If you decide to, you can schedule an O-Shot treatment with any medical professional who offers it.
The medical professional you contact to give you an O-Shot will start out by asking you general questions about your health, so have information about your sexual and general health history on hand.
If you check out as healthy, your O-Shot provider will, in the following order:
- Ask you to remove your pants and underwear.
- Apply numbing cream to your clit, labia, and/or G-spot.
- Draw your blood and spin it in a centrifuge to separate the plasma (liquid) from the platelets (the tissue that will be injected into your vagina).
- Inject local anesthetic to your clit, labia and/or G-spot.
- Inject your platelets into your clit, labia and/or G-spot.
After this, you’re all done and ready to get dressed and leave the office. In all, the procedure should take about 30 minutes.
“The O-Shot is not painful at all,” says Cindy Barshop, founder of VSPOT. “Botox hurts ten times more. The scary part is just thinking about putting a needle ‘down there.’ When our clients at the VSPOT are asked to measure their discomfort level between 0 and 10 the discomfort is never more than a 2, with 10 being the worst pain.”
According to Runels, the following side effects affected two women who participated in his study:
- continuous sexual arousal
- ejaculatory orgasm
- sexual arousal with urination
- spontaneous orgasm
The side effects of PRP haven’t been studied on injections given in the vaginal area. However, other studies on PRP injected elsewhere in the body suggest the following side effects are possible:
- allergic reaction
- bruising at the injection site
- numbness at the injection site
- pain and soreness at the injection site
- redness at the injection site
- scar tissue
- swelling at the injection site
- vaginal sensitivity, including a “buzzing” sensation
DeLucia says “there have been no long-term complications reported worldwide with the use of PRP in the O-Shot.”
According to DeLucia, “recovery from the O-Shot is very quick. You may experience a small amount of local sensitivity for a day or two. That is all. You may even have intercourse the same day as treatment.”
Go over recovery expectations with your provider both before and after the procedure.
“I like to describe the results as three different time frames. Within the first 3 to 7 days you will experience heightened sensation in the area treated due to the actual fluid injection,” says DeLucia.
“At approximately 3 weeks new tissue will begin to develop and will continue for the next 9 weeks, which then at 3 months will reach its peak development,” she says. “These results will last out to at least a year.”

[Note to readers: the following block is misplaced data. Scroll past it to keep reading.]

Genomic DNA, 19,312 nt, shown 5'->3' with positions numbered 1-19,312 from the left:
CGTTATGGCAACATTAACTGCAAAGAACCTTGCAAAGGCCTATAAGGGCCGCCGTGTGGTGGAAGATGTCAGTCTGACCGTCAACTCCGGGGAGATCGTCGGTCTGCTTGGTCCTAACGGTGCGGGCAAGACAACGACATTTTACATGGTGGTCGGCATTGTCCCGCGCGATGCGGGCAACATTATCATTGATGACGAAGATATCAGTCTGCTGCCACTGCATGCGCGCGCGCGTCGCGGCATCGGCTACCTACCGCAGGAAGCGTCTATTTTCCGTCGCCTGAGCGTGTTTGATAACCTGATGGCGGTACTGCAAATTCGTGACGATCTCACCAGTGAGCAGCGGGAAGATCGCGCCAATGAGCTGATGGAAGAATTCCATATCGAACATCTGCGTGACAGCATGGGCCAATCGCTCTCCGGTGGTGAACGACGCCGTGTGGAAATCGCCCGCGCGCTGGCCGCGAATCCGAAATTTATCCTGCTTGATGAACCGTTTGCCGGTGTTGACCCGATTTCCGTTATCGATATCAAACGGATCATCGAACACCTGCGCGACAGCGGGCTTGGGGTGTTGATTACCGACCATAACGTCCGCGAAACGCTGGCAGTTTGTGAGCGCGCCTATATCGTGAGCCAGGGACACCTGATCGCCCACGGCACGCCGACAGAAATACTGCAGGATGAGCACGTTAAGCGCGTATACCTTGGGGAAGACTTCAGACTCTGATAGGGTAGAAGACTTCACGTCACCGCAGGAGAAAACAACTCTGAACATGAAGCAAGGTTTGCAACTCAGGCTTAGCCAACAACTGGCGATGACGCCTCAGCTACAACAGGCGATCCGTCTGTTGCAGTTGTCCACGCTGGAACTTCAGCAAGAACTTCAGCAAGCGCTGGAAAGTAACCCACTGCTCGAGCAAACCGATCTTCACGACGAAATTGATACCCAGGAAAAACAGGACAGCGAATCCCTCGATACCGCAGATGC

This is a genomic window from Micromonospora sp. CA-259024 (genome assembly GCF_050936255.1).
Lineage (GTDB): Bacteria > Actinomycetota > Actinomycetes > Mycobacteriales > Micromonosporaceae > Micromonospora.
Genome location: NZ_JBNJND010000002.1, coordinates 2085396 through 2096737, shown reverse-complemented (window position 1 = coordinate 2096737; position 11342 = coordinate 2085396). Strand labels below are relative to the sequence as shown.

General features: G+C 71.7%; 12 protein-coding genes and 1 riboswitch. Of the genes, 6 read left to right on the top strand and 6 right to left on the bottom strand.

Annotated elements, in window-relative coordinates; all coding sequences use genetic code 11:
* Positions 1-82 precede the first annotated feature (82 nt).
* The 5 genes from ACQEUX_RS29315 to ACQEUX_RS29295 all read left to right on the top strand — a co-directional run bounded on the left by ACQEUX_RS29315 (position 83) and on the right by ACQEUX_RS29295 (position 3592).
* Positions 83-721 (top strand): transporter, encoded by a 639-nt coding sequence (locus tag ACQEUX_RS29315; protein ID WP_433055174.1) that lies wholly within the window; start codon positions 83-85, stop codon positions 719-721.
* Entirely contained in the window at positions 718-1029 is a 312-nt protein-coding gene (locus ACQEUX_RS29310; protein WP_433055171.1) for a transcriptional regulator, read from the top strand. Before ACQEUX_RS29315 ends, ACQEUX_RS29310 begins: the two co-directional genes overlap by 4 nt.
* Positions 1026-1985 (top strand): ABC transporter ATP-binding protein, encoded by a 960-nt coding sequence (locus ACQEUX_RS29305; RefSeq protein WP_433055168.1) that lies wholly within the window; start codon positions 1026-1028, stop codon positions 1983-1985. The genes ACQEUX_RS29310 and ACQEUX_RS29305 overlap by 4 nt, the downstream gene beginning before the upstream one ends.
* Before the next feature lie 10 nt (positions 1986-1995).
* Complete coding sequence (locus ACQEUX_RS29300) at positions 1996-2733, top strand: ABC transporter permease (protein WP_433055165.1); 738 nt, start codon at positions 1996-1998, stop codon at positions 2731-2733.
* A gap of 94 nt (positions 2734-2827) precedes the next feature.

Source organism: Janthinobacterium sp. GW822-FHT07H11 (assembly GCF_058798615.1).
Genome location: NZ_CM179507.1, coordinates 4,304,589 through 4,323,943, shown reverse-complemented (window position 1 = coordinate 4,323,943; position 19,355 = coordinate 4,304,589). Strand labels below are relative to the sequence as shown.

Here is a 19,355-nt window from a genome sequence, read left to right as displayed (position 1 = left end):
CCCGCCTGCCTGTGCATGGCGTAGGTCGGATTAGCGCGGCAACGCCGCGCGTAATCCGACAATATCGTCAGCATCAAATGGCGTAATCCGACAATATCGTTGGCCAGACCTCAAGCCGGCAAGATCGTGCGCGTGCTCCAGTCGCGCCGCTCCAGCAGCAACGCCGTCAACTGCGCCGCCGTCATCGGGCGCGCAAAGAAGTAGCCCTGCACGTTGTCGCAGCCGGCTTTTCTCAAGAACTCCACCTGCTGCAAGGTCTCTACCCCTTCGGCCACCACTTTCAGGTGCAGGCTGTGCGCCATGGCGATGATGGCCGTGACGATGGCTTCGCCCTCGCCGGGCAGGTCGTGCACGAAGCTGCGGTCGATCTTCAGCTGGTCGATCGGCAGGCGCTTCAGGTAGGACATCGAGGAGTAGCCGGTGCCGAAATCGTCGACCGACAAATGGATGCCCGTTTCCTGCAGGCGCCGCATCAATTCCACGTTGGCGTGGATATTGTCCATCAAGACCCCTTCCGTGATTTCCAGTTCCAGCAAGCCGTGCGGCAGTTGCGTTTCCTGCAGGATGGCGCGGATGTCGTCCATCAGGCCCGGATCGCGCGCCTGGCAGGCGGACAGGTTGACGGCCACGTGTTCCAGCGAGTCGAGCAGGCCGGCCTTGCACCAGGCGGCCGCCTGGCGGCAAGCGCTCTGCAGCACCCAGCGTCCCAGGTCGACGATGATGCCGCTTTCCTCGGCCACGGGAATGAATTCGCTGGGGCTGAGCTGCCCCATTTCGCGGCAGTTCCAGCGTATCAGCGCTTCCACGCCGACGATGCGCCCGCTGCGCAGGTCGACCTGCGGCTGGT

Again, there’s no scientific research on when results start and how long the results of the O-Shot last, so evidence is anecdotal based on experience.
The O-Shot isn’t FDA-approved or covered by health insurance, so it must be paid for out of pocket.
How much it costs depends on where you get the procedure. Some popular O-Shot providers have prices ranging from about $1,200 to $2,500.
On his website for the O-Shot, Runels writes that he trademarked the names “Orgasm Shot” and “O-Shot” for his vaginal PRP treatment. He asks providers to sign up to administer the O-Shot and to join his medical research group called the “Cellular Medicine Association.”
Similar PRP treatments called “O-Shot” probably provide you with the same treatment, but don’t have Runels’ seal of approval.
DeLucia says, “There are a select few clinical trainers certified by the inventor Dr. Charles Runels like myself, that train other doctors to do this treatment. Wherever you go for this procedure you would want to make sure that the clinician has been trained by a certified doctor like myself.”
Your best resource may be your own doctor for a start, particularly a gynecologist or urologist. They can help you with understanding and improving your baseline reproductive and sexual health, and may be able to help you find a reputable practitioner.
It’s easy enough to find an O-Shot provider online. Runels has a list of “certified” providers on the O-Shot website.
Again, take these providers with a grain of salt: They don’t necessarily have special qualifications other than claiming to have the ability to perform vaginal PRP as certified by Runels.
If you decide to try the procedure, make sure to follow your provider’s aftercare instructions.
Additionally, stay in touch with your provider and contact them immediately if you begin to experience adverse effects.
Seek urgent medical attention if you develop:
- severe redness
- severe swelling
These are signs of infection or adverse reaction.
Steps to take
- Screen and have consultations with providers. To make sure the O-Shot is right for you, first schedule a consultation with a provider, or even two providers.
- Ask questions. Discuss the procedure — who and what is involved — expectations, results, risks, benefits, and its costs.
- Talk separately with a doctor. If you can, talk to a doctor who’s independent of the O-Shot provider, like your own general physician or a reproductive health doctor. There may alternatives to try first.